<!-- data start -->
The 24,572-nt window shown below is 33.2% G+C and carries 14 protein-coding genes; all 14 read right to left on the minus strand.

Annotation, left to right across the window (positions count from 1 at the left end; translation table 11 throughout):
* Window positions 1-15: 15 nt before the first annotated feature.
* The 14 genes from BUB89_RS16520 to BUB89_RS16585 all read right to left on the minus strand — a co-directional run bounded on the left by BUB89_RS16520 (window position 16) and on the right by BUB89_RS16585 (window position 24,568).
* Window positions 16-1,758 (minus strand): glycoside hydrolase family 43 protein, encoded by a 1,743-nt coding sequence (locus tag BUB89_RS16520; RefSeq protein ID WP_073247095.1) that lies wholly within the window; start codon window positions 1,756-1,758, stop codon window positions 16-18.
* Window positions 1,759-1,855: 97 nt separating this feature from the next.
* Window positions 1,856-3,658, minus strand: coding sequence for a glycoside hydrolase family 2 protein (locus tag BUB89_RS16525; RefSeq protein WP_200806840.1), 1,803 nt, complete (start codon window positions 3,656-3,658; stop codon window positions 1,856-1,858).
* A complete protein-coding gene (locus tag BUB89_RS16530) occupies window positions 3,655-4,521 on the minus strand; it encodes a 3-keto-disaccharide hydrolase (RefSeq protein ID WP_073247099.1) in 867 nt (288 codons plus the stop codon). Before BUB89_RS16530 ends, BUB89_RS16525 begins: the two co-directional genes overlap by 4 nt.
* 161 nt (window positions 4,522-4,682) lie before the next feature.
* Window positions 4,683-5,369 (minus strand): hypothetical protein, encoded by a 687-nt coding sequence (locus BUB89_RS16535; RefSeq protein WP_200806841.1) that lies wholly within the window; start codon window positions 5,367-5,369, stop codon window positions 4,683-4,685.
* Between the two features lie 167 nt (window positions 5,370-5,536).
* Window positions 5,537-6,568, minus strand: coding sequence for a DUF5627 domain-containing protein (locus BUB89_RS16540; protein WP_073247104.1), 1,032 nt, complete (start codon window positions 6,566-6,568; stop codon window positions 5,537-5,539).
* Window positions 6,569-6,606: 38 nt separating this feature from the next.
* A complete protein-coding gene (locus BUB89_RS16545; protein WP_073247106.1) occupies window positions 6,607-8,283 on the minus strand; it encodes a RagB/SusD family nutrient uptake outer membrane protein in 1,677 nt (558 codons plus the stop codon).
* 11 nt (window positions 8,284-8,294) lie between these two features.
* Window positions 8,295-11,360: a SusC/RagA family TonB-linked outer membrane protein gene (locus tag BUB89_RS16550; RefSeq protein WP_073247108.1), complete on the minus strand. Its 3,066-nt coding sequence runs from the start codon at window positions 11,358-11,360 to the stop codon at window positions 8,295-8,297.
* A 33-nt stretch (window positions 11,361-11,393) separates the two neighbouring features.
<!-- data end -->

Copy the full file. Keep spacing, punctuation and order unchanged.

The 24,572-nt window shown below is 33.2% G+C and carries 14 protein-coding genes; all 14 read right to left on the minus strand.

Annotation, left to right across the window (positions count from 1 at the left end; translation table 11 throughout):
* Window positions 1-15: 15 nt before the first annotated feature.
* The 14 genes from BUB89_RS16520 to BUB89_RS16585 all read right to left on the minus strand — a co-directional run bounded on the left by BUB89_RS16520 (window position 16) and on the right by BUB89_RS16585 (window position 24,568).
* Window positions 16-1,758 (minus strand): glycoside hydrolase family 43 protein, encoded by a 1,743-nt coding sequence (locus tag BUB89_RS16520; RefSeq protein ID WP_073247095.1) that lies wholly within the window; start codon window positions 1,756-1,758, stop codon window positions 16-18.
* Window positions 1,759-1,855: 97 nt separating this feature from the next.
* Window positions 1,856-3,658, minus strand: coding sequence for a glycoside hydrolase family 2 protein (locus tag BUB89_RS16525; RefSeq protein WP_200806840.1), 1,803 nt, complete (start codon window positions 3,656-3,658; stop codon window positions 1,856-1,858).
* A complete protein-coding gene (locus tag BUB89_RS16530) occupies window positions 3,655-4,521 on the minus strand; it encodes a 3-keto-disaccharide hydrolase (RefSeq protein ID WP_073247099.1) in 867 nt (288 codons plus the stop codon). Before BUB89_RS16530 ends, BUB89_RS16525 begins: the two co-directional genes overlap by 4 nt.
* 161 nt (window positions 4,522-4,682) lie before the next feature.
* Window positions 4,683-5,369 (minus strand): hypothetical protein, encoded by a 687-nt coding sequence (locus BUB89_RS16535; RefSeq protein WP_200806841.1) that lies wholly within the window; start codon window positions 5,367-5,369, stop codon window positions 4,683-4,685.
* Between the two features lie 167 nt (window positions 5,370-5,536).
* Window positions 5,537-6,568, minus strand: coding sequence for a DUF5627 domain-containing protein (locus BUB89_RS16540; protein WP_073247104.1), 1,032 nt, complete (start codon window positions 6,566-6,568; stop codon window positions 5,537-5,539).
* Window positions 6,569-6,606: 38 nt separating this feature from the next.
* A complete protein-coding gene (locus BUB89_RS16545; protein WP_073247106.1) occupies window positions 6,607-8,283 on the minus strand; it encodes a RagB/SusD family nutrient uptake outer membrane protein in 1,677 nt (558 codons plus the stop codon).
* 11 nt (window positions 8,284-8,294) lie between these two features.
* Window positions 8,295-11,360: a SusC/RagA family TonB-linked outer membrane protein gene (locus tag BUB89_RS16550; RefSeq protein WP_073247108.1), complete on the minus strand. Its 3,066-nt coding sequence runs from the start codon at window positions 11,358-11,360 to the stop codon at window positions 8,295-8,297.
* A 33-nt stretch (window positions 11,361-11,393) separates the two neighbouring features.